Erie Diocese Releases Names of Accused Priests, Laypeople
By Ed Palattella
April 6, 2018
Bishop Lawrence Persico increases transparency with disclosures, which diocese is making as a statewide grand jury nears end of its probe of how Erie diocese, others handled allegations of sexual abuse of minors.
The Catholic Diocese of Erie on Friday opened a long-locked vault of secrets and released the names of diocesan priests accused of sexually abusing minors.
In a reversal of diocesan policies, Bishop Lawrence Persico disclosed the names at a 10 a.m. news conference at St. Mark Center in Erie, the headquarters of the 13-county, 202,000-member diocese.
Persico released the names about two weeks after the diocese issued a March 21 statement that it would make the disclosures soon. The diocese issued that statement a day after the Catholic Diocese of Buffalo released the names of 42 priests, 24 of whom are dead, accused of sexually abusing minors in that diocese.
On March 21, the spokeswoman for the Erie diocese, Anne-Marie Welsh, said, We have been preparing to take similar steps in the next several weeks.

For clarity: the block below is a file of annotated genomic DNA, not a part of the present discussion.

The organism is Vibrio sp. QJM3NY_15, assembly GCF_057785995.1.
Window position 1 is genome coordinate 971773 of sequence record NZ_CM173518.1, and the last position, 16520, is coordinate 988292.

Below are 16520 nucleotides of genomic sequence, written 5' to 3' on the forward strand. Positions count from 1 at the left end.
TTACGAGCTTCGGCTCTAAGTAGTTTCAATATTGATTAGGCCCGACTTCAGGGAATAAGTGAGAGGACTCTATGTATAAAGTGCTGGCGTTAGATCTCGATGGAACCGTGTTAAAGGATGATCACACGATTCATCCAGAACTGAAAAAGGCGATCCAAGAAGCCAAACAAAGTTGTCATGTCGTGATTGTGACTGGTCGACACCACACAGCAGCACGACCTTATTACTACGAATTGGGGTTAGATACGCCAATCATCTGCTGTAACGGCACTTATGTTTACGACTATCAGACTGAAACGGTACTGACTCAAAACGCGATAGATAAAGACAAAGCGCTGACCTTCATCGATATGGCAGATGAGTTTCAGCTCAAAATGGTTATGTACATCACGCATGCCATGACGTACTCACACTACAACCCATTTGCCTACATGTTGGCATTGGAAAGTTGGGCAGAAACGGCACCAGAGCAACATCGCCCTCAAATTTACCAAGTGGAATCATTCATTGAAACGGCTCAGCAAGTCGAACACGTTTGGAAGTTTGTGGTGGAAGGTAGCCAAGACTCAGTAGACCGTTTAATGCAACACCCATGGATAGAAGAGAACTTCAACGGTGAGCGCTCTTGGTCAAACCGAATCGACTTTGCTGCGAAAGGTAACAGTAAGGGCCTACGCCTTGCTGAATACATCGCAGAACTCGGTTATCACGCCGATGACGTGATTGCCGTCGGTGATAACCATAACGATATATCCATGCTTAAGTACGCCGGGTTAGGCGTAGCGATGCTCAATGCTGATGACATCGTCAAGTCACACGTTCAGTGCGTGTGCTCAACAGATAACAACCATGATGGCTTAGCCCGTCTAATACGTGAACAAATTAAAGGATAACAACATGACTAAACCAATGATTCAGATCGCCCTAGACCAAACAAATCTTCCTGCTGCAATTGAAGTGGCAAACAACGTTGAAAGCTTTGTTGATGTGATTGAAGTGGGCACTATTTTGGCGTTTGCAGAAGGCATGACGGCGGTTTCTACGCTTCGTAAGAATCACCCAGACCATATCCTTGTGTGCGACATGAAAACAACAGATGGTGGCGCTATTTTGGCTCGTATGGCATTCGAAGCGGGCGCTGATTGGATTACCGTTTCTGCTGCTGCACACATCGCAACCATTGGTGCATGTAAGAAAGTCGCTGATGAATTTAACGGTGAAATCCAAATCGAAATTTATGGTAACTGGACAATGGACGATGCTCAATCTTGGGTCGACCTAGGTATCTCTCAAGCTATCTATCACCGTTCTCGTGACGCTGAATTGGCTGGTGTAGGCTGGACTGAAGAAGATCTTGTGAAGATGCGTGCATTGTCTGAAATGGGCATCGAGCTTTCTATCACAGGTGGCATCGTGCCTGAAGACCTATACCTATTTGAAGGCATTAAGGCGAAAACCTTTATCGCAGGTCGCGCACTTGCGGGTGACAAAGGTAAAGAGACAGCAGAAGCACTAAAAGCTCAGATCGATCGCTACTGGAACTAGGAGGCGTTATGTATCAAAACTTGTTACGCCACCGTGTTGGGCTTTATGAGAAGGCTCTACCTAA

The Erie diocese said the purpose of the Friday news conference was to unveil its revised policy for the Protection of Children and Youth.
The disclosures are a stunning break from diocesan policy. The disclosures also come as a statewide investigative grand jury is in the final stages of its review of how the Erie diocese and five other Catholic dioceses statewide handled allegations of clerical sexual abuse. The Pennsylvania Attorney Generals Office is running the probes.
The grand jurys term is expected to end by April 30, with its report to be finished several months later. The report will be public and is expected to name abusive priests, based on previous grand jury reports on other Catholic dioceses in Pennsylvania. A year ago, the attorney generals office released a highly critical 147-page grand jury report on the Diocese of Altoona-Johnstown that named priests.
Policy changes online
The Catholic Diocese of Erie said it will soon have a new web page based on information released at Fridays news conference on its website: eriercd.org/policyupdate.htm
Persico, who started as the bishop of the Erie diocese in October 2012, a year ago introduced a policy of publicly disclosing the names of priests who, from that point on, have been permanently dismissed from the priesthood for disciplinary reasons or removed from active clerical duty for reasons related to wrongdoing.